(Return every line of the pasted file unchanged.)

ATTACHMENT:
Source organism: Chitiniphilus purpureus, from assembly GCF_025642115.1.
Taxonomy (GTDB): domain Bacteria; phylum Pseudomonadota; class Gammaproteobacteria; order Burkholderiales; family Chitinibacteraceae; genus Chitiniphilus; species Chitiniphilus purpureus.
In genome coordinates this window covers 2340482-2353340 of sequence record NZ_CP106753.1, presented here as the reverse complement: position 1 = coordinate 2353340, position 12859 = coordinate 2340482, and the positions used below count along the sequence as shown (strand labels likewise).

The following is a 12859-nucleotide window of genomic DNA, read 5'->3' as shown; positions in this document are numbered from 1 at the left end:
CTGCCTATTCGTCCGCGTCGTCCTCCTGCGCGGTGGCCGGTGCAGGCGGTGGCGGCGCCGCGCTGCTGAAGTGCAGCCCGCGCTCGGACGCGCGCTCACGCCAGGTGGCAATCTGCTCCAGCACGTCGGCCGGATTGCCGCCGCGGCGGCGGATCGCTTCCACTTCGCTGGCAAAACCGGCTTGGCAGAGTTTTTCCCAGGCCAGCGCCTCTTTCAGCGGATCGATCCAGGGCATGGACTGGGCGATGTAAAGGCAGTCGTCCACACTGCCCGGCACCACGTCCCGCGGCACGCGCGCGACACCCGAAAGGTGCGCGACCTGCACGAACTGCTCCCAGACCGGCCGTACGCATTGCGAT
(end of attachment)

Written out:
Source organism: Chitiniphilus purpureus, from assembly GCF_025642115.1.
Taxonomy (GTDB): domain Bacteria; phylum Pseudomonadota; class Gammaproteobacteria; order Burkholderiales; family Chitinibacteraceae; genus Chitiniphilus; species Chitiniphilus purpureus.
In genome coordinates this window covers 2340482-2353340 of sequence record NZ_CP106753.1, presented here as the reverse complement: position 1 = coordinate 2353340, position 12859 = coordinate 2340482, and the positions used below count along the sequence as shown (strand labels likewise).

The following is a 12859-nucleotide window of genomic DNA, read 5'->3' as shown; positions in this document are numbered from 1 at the left end:
CTGCCTATTCGTCCGCGTCGTCCTCCTGCGCGGTGGCCGGTGCAGGCGGTGGCGGCGCCGCGCTGCTGAAGTGCAGCCCGCGCTCGGACGCGCGCTCACGCCAGGTGGCAATCTGCTCCAGCACGTCGGCCGGATTGCCGCCGCGGCGGCGGATCGCTTCCACTTCGCTGGCAAAACCGGCTTGGCAGAGTTTTTCCCAGGCCAGCGCCTCTTTCAGCGGATCGATCCAGGGCATGGACTGGGCGATGTAAAGGCAGTCGTCCACACTGCCCGGCACCACGTCCCGCGGCACGCGCGCGACACCCGAAAGGTGCGCGACCTGCACGAACTGCTCCCAGACCGGCCGTACGCATTGCGAT